Jeonga may be able to achieve her goal, but the reader is left in a yellow mist like that of her afterlife experience, so that I felt it was not convincing nor the other ghosts very interesting in behavior and speech. The book picks up in the end, however.
This was close to being a DNF, because I was bored. I was really looking forward to the story about 3 sisters, and the opening tease that set the story up as a trip down memory lane was intriguing, but.. the story was just really weak and never went anywhere. I have spent a lot of time in Korea over the past decade, and have lived in Asia for almost a dozen years, so it wasn't a matter of not understanding the culture.. in fact, there wasn't all that much "Korean culture," if I'm to be honest - it was more incidental most of the time. None of the characters were compelling, the major plot "twist" or arc was silly (slight spoiler) as third cousins-once removed, or whatever biological connection the two characters shared, isn't that close.
I wanted to love this, but.. it seems this long story, serving as an apology was a big set-up for something minor.
Although usually not my forte, I did, actually, like the magical-realism element of the plot. That was at least slightly interesting. However, that being said, I still don't get the symbolism of the persimmon (yes, I do know the spiritual meaning in Buddhism, but if it is really meant to be that literal, I truly wasted my time).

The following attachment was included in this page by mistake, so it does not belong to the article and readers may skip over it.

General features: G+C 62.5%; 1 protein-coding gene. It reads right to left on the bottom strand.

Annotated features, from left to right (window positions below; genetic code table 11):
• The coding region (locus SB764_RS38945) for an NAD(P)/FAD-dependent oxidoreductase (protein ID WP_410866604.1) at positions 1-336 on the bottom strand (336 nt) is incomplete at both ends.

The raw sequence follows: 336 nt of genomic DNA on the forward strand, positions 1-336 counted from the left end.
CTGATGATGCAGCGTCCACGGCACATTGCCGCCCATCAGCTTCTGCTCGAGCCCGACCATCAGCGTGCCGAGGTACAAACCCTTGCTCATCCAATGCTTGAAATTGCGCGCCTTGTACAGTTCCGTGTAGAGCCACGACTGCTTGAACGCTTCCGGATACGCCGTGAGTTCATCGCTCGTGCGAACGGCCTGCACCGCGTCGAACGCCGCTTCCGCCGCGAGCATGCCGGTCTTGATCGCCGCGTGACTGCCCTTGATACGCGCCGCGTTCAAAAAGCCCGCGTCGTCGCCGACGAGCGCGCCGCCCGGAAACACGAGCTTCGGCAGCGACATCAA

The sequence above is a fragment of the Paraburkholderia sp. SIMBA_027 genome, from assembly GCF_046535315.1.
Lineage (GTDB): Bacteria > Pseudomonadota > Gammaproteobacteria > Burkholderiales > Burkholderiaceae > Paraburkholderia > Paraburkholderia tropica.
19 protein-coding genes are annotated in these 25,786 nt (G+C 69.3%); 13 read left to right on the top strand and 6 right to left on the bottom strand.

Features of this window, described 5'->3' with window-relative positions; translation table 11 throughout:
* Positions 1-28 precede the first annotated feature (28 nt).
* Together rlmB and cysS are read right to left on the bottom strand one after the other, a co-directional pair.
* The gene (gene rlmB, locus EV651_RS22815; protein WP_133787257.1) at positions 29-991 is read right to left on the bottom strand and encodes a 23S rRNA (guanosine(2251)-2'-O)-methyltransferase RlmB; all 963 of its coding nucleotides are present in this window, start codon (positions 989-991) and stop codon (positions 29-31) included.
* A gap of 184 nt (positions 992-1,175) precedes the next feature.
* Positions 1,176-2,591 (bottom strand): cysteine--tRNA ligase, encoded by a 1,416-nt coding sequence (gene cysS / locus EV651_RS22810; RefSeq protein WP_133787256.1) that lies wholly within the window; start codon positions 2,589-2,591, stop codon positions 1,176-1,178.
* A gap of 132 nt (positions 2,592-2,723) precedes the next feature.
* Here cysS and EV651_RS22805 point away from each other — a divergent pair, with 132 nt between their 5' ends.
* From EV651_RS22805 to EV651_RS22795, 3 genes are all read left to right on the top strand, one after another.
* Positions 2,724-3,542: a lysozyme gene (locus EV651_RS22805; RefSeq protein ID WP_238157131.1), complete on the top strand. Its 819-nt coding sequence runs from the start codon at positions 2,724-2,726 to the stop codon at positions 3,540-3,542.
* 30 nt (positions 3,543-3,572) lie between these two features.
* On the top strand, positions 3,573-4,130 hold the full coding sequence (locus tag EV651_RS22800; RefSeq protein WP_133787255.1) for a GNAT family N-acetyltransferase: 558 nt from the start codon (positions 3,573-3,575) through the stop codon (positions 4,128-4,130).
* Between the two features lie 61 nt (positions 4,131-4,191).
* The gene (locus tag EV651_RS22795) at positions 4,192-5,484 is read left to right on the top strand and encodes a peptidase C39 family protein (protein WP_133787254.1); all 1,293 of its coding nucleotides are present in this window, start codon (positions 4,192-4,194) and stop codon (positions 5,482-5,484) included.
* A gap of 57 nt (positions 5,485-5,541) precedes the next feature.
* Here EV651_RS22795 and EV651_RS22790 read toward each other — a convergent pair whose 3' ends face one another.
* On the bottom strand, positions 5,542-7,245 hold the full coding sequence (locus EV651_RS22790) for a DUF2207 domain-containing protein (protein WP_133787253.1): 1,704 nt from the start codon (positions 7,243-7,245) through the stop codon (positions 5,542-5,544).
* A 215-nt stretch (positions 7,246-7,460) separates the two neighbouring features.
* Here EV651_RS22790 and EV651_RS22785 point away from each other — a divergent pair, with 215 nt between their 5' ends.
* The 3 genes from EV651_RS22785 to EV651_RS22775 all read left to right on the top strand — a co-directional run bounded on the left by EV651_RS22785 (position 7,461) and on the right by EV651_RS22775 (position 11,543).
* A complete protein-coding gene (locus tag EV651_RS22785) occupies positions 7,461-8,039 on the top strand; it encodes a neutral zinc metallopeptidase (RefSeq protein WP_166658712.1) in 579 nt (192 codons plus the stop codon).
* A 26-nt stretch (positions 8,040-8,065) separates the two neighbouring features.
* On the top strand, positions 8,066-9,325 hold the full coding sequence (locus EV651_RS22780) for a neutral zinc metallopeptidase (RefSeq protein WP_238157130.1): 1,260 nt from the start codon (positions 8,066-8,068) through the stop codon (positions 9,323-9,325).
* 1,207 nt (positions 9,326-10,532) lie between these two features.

I'm not sure if I'd try another story by this author or not. Parts of the writing were lyrical and interesting, but.. they were few and far between.
I fear that a lot of the hype it gets is from people who want to seem "woke" for liking this "mystical" story that takes on an under-represented ethnic group. Sorry, but that's just not enough to make me write something more positive.
Thank you to NetGalley and Little, Brown and Company for the ARC in exchange for my honest opinions.
Yes, this is a ghost story, perfect for autumn and October hauntings.
But it is also a deeply moving family story.
It's about the importance of family. About being haunted by your past mistakes. About valuing family above all else. About prejudice and fear. About life and death. About making journeys, and making mistakes, and making amends.
The Apology is all of these things, and more. A must read.
"She must know, of course, that I'd failed to preserve our family's reputation, that I'd cursed the generations to come. Why else was she torturing me?"
I'm still not sure how I feel about this book after finishing it and thinking about it for several days. There's a lot of fascinating stuff going on here, but I struggle with the pacing, where the story starts, and where it chooses to spend its time. It didn't quite feel satisfying in the end, but I definitely enjoyed many bits and pieces of it.